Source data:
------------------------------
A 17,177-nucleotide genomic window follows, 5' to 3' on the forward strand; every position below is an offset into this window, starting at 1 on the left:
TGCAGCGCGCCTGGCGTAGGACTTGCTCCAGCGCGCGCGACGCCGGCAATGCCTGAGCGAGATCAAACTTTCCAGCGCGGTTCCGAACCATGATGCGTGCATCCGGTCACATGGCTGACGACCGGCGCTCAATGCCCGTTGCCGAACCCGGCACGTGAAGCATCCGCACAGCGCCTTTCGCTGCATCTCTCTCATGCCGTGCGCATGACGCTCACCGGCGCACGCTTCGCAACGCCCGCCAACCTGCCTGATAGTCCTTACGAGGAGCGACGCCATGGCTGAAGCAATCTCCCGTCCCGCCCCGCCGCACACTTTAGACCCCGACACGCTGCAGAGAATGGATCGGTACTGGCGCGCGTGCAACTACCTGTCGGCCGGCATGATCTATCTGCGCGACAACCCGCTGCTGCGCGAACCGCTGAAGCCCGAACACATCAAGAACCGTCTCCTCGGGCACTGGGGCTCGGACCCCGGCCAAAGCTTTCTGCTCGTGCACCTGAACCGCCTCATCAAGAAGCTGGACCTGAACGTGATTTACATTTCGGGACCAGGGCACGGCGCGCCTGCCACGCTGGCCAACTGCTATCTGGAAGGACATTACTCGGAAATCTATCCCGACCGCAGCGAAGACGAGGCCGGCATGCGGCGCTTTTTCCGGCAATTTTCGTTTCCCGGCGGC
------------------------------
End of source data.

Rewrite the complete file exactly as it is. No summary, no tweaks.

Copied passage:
A 17,177-nucleotide genomic window follows, 5' to 3' on the forward strand; every position below is an offset into this window, starting at 1 on the left:
TGCAGCGCGCCTGGCGTAGGACTTGCTCCAGCGCGCGCGACGCCGGCAATGCCTGAGCGAGATCAAACTTTCCAGCGCGGTTCCGAACCATGATGCGTGCATCCGGTCACATGGCTGACGACCGGCGCTCAATGCCCGTTGCCGAACCCGGCACGTGAAGCATCCGCACAGCGCCTTTCGCTGCATCTCTCTCATGCCGTGCGCATGACGCTCACCGGCGCACGCTTCGCAACGCCCGCCAACCTGCCTGATAGTCCTTACGAGGAGCGACGCCATGGCTGAAGCAATCTCCCGTCCCGCCCCGCCGCACACTTTAGACCCCGACACGCTGCAGAGAATGGATCGGTACTGGCGCGCGTGCAACTACCTGTCGGCCGGCATGATCTATCTGCGCGACAACCCGCTGCTGCGCGAACCGCTGAAGCCCGAACACATCAAGAACCGTCTCCTCGGGCACTGGGGCTCGGACCCCGGCCAAAGCTTTCTGCTCGTGCACCTGAACCGCCTCATCAAGAAGCTGGACCTGAACGTGATTTACATTTCGGGACCAGGGCACGGCGCGCCTGCCACGCTGGCCAACTGCTATCTGGAAGGACATTACTCGGAAATCTATCCCGACCGCAGCGAAGACGAGGCCGGCATGCGGCGCTTTTTCCGGCAATTTTCGTTTCCCGGCGGC